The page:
Myelogram: About This Test

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Spinal canal and nerve roots with stenosis

What is it?

A myelogram uses X-rays and a special dye to make pictures of bones and nerves of the spine (spinal canal). The spinal canal holds the spinal cord, the spinal nerve roots, and the fluid-filled space between the bones in your spine.

Why is this test done?

A myelogram is done to check for:

  • The cause of arm or leg numbness, weakness, or pain.
  • Narrowing of the spinal canal (spinal stenosis).
  • A tumor or infection causing problems with the spinal cord or nerve roots.
  • A spinal disc that has ruptured (herniated disc).
  • Inflammation of the membrane that covers the brain and spinal cord.
  • Problems with the blood vessels to the spine.

This test may help find the cause of pain that can't be found by other tests, such as an MRI or a CT scan.

How do you prepare for the test?

Your doctor will tell you if you need to change how much you eat and drink before the myelogram. You may be asked to increase the amount of water you drink before the test. Follow the instructions your doctor gives you about eating and drinking.

If you take a medicine that prevents blood clots, your doctor may tell you to stop taking it before your test. Or your doctor may tell you to keep taking it. (These medicines include aspirin and other blood thinners.) Make sure that you understand exactly what your doctor wants you to do.

Be sure you have someone to take you home. Anesthesia and pain medicine will make it unsafe for you to drive or get home on your own.

How is the test done?

The dye is put into your spinal canal with a thin needle. This is called a lumbar puncture. The dye moves through the space so the nerve roots and spinal cord can be seen more clearly. After the dye is put in, you will lie still while the X-ray pictures are taken.

How does it feel?

You will feel a quick sting from a small needle that has medicine to numb the skin on your back. You will also feel some pressure as the long, thin spinal needle is put into your spinal canal. You may feel a quick, sharp pain down your buttock or leg when the needle is moved in your spine. You may find it hard to lie on your stomach or side during this test.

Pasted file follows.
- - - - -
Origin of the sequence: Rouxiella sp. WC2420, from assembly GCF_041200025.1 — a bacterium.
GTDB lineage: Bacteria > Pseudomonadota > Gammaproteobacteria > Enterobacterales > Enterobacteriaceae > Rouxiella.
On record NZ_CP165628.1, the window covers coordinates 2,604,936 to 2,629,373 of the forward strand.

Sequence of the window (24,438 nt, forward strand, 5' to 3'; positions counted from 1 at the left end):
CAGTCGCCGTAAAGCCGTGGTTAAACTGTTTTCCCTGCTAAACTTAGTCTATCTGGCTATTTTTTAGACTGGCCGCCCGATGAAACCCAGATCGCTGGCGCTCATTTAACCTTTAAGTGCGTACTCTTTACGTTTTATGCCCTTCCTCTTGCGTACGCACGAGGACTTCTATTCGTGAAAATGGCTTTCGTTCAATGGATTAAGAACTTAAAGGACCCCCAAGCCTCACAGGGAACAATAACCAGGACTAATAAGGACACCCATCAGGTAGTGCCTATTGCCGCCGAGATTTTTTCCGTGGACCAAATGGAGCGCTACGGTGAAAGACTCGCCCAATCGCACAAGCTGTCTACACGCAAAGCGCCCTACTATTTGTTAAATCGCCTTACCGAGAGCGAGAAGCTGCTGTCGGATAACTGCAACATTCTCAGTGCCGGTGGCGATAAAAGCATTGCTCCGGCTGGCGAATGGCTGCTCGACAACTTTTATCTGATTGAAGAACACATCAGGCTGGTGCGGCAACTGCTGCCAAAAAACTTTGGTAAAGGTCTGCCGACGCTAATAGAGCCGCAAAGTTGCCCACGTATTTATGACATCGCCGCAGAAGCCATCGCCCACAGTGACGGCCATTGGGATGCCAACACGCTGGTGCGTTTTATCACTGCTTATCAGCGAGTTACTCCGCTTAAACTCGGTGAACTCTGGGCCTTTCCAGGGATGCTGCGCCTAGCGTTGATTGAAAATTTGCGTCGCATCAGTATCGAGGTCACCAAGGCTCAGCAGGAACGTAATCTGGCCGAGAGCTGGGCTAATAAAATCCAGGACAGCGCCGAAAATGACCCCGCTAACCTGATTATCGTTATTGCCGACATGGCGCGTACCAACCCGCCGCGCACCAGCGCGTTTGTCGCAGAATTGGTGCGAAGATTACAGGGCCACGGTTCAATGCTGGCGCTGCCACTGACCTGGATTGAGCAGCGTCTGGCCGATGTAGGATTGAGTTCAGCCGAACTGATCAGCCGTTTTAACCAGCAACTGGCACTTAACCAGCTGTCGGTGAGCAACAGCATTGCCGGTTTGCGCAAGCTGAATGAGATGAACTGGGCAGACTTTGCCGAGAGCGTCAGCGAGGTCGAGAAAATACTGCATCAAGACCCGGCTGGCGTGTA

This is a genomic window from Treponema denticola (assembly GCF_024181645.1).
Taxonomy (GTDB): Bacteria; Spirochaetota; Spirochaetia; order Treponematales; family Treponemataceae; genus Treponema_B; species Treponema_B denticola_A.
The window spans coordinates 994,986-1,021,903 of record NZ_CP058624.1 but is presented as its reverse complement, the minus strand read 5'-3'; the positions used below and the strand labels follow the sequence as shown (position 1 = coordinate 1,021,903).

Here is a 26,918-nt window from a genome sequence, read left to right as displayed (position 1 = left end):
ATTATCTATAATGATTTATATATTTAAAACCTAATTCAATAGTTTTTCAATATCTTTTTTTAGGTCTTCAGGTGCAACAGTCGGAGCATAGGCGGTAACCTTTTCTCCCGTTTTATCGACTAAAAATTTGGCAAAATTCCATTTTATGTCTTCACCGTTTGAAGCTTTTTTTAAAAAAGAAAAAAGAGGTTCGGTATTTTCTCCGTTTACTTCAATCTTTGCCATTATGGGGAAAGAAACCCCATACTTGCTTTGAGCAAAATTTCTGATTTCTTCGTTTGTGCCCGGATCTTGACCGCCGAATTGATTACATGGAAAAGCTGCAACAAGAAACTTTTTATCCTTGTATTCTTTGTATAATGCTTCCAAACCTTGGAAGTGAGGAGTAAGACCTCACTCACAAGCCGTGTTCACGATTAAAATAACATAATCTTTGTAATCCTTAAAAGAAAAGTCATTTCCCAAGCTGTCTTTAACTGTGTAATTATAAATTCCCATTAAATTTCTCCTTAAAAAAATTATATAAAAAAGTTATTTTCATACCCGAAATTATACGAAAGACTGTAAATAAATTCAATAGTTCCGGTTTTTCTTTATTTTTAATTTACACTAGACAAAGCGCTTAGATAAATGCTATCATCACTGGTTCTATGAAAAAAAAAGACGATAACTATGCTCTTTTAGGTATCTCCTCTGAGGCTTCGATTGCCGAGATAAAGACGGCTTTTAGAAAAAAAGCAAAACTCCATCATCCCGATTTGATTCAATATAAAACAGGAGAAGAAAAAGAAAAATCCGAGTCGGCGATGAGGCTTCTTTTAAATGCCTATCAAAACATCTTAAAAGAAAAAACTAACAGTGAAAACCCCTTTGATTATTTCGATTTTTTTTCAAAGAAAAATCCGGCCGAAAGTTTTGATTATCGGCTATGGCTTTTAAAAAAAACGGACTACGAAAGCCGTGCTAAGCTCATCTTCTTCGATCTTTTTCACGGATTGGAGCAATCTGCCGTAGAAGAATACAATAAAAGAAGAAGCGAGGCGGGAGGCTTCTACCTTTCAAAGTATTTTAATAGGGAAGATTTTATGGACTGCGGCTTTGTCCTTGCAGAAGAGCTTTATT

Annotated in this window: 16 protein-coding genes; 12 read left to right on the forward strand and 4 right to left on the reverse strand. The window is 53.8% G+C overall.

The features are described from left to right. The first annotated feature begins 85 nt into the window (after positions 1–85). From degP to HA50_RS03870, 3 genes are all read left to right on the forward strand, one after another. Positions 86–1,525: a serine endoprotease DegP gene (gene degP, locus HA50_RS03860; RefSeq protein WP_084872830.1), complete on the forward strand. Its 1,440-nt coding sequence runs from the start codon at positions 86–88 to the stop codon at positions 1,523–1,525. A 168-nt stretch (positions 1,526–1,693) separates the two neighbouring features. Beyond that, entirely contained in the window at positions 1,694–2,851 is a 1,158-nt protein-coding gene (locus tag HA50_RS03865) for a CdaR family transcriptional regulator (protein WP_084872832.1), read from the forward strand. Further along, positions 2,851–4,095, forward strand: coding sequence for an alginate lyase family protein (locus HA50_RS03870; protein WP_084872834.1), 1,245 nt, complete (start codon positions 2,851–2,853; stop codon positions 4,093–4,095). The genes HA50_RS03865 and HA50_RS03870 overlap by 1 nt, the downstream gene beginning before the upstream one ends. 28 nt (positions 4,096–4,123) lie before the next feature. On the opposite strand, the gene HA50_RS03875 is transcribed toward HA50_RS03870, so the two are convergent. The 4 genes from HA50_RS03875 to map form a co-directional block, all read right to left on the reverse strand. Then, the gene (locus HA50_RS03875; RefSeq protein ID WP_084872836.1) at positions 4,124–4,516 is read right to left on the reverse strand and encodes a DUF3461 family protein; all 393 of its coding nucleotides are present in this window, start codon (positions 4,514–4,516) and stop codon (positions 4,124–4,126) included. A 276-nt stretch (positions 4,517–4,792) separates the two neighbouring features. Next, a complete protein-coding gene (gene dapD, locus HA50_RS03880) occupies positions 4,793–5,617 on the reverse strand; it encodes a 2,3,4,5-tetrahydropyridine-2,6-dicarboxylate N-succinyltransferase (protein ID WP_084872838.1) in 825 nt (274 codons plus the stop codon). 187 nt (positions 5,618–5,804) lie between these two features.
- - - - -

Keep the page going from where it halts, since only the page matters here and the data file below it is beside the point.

The dye may make you feel warm and flushed and have a metallic taste in your mouth. Some people feel sick to their stomach or have a headache. Tell your doctor how you are feeling.

How long does the test take?

  • A myelogram usually takes 30 minutes to 1 hour.

What happens after the test?

  • You will probably be able to go home 30 minutes to 2 hours after the test.
  • You may need to lie in bed with your head raised for 4 to 24 hours after the test. To prevent seizures, which are a rare side effect, do not bend over or lie down with your head lower than your body. Keeping your head higher than your body after a myelogram also may help prevent or reduce other side effects, such as headache, nausea, or vomiting.
  • Avoid strenuous activity, such as running or heavy lifting, for at least 1 day after your myelogram.
  • Drink plenty of water after the myelogram. Your doctor will give you instructions on taking your regular medicines.

When should you call for help?

Call 911 anytime you think you may need emergency care. For example, call if:

  • You have a seizure.

Call your doctor now or seek immediate medical care if:

  • You have any increase in pain, weakness, or numbness in your legs.
  • You have a severe headache or stiff neck, or your eyes become very sensitive to light.
  • You have a headache that lasts longer than 24 hours.
  • You have problems urinating or having a bowel movement.
  • You have a fever.

Follow-up care is a key part of your treatment and safety. Be sure to make and go to all appointments, and call your doctor if you are having problems. It's also a good idea to keep a list of the medicines you take. Ask your doctor when you can expect to have your test results.

Where can you learn more?

Go to https://www.healthwise.net/patientEd

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The Health Encyclopedia contains general health information. Not all treatments or services described are covered benefits for Kaiser Permanente members or offered as services by Kaiser Permanente. For a list of covered benefits, please refer to your Evidence of Coverage or Summary Plan Description. For recommended treatments, please consult with your health care provider.